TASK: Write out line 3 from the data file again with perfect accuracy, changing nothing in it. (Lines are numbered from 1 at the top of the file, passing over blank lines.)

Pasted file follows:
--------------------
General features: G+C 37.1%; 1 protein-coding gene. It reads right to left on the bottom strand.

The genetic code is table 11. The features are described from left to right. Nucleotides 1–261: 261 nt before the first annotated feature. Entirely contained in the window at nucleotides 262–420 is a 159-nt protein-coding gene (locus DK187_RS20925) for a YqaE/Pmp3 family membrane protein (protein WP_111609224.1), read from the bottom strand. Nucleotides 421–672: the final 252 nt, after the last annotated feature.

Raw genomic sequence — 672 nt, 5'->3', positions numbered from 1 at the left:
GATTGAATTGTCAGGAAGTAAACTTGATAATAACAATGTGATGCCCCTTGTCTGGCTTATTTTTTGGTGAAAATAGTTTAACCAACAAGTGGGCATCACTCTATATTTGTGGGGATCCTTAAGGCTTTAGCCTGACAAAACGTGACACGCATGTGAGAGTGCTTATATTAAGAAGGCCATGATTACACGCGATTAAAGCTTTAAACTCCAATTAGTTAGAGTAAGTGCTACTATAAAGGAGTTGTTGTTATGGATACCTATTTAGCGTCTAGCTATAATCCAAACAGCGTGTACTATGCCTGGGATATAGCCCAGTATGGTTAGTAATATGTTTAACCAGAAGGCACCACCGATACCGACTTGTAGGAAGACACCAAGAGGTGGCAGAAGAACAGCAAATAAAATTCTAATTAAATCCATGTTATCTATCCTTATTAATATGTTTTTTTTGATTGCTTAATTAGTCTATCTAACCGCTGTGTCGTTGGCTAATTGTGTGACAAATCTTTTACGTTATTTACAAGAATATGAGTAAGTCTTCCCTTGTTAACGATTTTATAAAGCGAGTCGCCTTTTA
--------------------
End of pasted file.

Raw genomic sequence — 672 nt, 5'->3', positions numbered from 1 at the left: